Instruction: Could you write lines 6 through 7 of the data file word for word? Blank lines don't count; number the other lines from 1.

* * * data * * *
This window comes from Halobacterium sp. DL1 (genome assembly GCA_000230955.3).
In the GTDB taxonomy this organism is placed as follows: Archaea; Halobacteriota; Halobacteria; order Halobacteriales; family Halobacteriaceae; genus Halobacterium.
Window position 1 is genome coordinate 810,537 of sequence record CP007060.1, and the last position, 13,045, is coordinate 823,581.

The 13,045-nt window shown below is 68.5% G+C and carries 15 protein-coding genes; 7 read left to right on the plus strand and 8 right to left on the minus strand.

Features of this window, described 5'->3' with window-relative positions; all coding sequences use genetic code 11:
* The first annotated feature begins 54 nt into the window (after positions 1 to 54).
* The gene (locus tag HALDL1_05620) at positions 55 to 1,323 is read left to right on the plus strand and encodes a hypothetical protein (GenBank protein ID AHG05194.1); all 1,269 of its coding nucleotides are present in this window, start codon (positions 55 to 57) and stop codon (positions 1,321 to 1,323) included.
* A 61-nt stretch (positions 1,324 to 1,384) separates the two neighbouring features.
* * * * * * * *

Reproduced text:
* The first annotated feature begins 54 nt into the window (after positions 1 to 54).
* The gene (locus tag HALDL1_05620) at positions 55 to 1,323 is read left to right on the plus strand and encodes a hypothetical protein (GenBank protein ID AHG05194.1); all 1,269 of its coding nucleotides are present in this window, start codon (positions 55 to 57) and stop codon (positions 1,321 to 1,323) included.